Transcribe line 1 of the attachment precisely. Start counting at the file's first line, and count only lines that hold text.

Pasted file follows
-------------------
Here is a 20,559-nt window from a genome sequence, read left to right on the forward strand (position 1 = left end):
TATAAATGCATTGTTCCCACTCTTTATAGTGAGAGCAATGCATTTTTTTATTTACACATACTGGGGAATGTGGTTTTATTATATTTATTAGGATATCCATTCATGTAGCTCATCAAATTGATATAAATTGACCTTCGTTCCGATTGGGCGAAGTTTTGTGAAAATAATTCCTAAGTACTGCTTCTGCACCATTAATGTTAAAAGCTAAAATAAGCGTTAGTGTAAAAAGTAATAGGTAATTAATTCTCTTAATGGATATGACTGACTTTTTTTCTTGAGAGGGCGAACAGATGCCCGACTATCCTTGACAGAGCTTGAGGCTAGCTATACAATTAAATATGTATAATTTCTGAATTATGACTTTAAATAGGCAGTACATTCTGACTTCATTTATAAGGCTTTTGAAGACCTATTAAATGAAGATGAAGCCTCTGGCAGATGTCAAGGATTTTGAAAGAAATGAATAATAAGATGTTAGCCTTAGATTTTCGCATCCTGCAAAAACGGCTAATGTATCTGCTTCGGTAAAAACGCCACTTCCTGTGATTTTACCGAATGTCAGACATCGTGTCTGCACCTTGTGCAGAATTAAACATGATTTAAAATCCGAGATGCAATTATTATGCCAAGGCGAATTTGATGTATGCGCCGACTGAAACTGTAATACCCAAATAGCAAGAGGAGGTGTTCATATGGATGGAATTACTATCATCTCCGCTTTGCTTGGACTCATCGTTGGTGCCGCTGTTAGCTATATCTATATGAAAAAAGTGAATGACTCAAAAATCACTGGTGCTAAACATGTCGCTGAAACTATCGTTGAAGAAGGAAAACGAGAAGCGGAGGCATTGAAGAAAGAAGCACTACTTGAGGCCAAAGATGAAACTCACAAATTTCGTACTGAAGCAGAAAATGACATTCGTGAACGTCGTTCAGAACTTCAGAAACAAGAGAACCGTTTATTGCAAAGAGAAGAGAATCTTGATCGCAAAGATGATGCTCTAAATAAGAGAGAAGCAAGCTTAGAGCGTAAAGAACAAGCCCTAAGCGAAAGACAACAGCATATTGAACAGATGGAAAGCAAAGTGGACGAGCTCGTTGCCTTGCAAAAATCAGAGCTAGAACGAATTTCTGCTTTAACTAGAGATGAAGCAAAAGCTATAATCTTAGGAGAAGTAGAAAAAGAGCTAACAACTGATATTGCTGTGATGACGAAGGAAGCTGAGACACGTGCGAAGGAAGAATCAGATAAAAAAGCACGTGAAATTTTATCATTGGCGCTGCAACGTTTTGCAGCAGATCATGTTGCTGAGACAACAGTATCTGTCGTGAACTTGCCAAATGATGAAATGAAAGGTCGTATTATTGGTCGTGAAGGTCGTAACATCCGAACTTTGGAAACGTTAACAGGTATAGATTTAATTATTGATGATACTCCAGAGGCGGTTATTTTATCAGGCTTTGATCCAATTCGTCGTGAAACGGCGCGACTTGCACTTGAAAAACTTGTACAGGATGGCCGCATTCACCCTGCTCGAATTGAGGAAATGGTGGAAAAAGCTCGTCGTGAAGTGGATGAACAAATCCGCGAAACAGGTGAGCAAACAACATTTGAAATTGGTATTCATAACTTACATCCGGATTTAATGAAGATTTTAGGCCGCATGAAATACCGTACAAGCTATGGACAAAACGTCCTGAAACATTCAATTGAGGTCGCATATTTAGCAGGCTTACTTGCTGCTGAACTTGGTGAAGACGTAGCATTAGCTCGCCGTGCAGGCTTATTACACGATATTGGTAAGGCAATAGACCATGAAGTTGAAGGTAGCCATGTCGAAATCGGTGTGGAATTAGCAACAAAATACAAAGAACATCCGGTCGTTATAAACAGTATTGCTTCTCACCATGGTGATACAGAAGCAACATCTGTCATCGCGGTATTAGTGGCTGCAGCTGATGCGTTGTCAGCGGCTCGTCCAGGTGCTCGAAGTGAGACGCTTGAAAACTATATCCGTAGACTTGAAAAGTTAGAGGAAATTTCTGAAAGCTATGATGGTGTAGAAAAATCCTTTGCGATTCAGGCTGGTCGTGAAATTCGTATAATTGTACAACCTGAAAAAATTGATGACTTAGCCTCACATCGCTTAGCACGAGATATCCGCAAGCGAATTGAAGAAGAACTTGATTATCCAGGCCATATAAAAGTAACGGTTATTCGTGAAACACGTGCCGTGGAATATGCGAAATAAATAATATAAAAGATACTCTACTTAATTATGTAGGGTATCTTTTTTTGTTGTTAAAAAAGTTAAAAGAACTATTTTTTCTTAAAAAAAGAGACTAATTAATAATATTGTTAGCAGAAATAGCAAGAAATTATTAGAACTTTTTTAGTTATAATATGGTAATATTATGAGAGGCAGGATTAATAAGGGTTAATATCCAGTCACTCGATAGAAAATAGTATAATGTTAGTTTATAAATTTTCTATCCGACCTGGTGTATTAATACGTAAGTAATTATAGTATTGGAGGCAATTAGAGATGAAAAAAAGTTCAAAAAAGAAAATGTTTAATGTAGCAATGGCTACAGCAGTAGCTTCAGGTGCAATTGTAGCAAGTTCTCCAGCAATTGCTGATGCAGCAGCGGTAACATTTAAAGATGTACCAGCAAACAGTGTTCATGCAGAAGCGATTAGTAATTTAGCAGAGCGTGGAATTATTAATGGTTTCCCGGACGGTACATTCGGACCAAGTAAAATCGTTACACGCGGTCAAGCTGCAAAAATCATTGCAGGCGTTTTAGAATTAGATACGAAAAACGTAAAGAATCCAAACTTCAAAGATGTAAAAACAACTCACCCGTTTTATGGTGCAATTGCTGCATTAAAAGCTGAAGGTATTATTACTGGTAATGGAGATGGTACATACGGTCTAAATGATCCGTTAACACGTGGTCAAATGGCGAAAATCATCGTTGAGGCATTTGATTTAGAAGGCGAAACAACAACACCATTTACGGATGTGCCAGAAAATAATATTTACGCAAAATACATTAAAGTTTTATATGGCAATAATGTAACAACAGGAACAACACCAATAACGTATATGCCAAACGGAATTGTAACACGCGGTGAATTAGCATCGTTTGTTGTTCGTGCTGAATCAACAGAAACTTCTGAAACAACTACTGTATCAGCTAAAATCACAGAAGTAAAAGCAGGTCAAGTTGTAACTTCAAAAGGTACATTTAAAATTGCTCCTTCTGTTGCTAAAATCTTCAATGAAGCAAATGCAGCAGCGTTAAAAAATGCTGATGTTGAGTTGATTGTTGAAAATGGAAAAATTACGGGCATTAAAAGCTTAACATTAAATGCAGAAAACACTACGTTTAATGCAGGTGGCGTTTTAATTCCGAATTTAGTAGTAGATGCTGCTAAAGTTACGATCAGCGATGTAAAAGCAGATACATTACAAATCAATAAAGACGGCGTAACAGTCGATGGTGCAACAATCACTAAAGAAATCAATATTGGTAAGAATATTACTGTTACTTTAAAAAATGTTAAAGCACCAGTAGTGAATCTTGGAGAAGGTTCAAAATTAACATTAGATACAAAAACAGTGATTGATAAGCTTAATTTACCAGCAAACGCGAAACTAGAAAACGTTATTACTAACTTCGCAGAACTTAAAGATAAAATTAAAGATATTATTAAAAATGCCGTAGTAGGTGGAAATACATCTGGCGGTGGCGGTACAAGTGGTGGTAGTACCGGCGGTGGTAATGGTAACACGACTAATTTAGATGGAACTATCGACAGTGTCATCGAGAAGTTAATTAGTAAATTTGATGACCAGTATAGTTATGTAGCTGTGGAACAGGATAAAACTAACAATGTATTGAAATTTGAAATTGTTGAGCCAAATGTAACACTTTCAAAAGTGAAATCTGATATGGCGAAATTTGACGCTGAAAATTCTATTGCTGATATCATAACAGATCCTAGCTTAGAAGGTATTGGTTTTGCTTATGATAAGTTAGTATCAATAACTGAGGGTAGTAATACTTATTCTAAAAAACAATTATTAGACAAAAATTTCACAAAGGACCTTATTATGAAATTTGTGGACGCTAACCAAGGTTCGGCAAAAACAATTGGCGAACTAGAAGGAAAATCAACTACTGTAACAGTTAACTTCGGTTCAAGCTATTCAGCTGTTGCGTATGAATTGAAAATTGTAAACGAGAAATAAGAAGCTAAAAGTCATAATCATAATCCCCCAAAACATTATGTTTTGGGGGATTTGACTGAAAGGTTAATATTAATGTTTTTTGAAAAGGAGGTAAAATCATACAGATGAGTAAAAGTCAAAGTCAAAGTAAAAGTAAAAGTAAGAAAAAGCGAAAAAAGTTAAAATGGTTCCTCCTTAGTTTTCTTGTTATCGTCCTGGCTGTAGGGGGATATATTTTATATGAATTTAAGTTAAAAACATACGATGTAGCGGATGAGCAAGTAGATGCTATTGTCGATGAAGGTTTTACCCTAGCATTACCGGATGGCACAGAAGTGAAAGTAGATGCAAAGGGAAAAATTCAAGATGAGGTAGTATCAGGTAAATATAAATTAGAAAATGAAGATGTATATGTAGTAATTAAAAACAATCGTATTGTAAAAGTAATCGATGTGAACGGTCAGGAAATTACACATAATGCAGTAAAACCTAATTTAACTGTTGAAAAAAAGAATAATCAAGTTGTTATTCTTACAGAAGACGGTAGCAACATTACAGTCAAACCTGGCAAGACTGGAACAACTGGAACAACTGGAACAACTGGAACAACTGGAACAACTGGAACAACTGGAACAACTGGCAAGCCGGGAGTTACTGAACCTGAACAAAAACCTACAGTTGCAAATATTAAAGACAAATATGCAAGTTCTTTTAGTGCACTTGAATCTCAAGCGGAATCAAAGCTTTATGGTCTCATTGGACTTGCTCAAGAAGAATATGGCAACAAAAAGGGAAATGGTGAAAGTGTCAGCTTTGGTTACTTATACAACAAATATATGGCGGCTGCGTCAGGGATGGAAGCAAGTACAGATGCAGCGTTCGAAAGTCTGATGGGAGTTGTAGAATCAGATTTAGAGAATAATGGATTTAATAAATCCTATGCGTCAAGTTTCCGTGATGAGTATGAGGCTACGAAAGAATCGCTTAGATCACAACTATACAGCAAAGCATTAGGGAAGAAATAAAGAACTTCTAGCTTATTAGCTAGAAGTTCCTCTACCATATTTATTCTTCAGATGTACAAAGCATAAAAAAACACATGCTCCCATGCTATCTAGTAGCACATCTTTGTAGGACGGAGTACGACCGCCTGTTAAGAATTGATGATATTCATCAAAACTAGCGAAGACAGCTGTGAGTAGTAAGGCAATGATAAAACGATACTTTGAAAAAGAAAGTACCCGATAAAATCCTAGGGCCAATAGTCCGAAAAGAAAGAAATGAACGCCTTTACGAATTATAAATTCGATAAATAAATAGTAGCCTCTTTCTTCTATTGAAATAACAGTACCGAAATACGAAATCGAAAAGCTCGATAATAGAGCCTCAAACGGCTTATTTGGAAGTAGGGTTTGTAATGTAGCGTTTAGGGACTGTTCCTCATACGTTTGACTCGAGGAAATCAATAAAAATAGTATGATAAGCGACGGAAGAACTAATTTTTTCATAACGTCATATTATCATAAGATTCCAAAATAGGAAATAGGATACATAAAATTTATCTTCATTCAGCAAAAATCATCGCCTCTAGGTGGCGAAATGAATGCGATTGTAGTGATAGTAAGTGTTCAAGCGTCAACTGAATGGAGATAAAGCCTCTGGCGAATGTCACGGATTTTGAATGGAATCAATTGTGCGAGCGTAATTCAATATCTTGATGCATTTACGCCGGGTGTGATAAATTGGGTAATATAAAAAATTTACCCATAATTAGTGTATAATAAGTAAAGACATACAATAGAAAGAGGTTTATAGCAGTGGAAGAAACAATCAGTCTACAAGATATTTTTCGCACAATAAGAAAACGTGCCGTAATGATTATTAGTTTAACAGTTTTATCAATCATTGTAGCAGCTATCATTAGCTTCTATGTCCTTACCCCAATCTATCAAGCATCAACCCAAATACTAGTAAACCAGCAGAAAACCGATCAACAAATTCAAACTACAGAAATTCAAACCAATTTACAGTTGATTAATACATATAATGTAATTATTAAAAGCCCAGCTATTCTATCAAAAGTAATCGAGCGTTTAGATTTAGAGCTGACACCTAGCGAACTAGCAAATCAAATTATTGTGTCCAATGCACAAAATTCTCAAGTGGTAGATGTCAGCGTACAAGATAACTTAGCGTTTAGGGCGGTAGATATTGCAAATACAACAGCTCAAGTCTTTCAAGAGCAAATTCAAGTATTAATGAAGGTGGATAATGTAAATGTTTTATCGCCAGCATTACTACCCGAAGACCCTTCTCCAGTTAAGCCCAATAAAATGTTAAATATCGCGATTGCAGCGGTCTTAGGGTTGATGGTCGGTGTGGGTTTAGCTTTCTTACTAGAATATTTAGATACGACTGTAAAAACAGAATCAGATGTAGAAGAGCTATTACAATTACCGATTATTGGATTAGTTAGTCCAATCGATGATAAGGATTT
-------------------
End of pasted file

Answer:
Here is a 20,559-nt window from a genome sequence, read left to right on the forward strand (position 1 = left end):